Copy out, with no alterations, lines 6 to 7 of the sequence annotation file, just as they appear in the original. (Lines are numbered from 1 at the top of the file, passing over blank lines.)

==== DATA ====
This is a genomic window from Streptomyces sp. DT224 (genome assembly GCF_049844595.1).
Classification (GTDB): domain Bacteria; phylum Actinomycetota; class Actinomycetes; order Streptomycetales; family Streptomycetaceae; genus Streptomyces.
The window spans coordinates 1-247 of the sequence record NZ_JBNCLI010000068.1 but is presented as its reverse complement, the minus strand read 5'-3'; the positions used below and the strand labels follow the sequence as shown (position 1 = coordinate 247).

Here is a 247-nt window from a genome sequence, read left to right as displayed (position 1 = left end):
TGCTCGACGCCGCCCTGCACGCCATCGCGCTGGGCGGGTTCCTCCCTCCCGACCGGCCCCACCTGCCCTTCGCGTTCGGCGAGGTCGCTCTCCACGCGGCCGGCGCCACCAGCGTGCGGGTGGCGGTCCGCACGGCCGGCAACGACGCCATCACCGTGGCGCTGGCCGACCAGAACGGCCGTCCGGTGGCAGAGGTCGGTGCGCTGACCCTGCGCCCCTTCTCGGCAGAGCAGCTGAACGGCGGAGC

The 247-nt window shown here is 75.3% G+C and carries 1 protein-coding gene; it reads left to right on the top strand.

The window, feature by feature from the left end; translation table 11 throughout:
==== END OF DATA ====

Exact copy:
The 247-nt window shown here is 75.3% G+C and carries 1 protein-coding gene; it reads left to right on the top strand.

The window, feature by feature from the left end; translation table 11 throughout: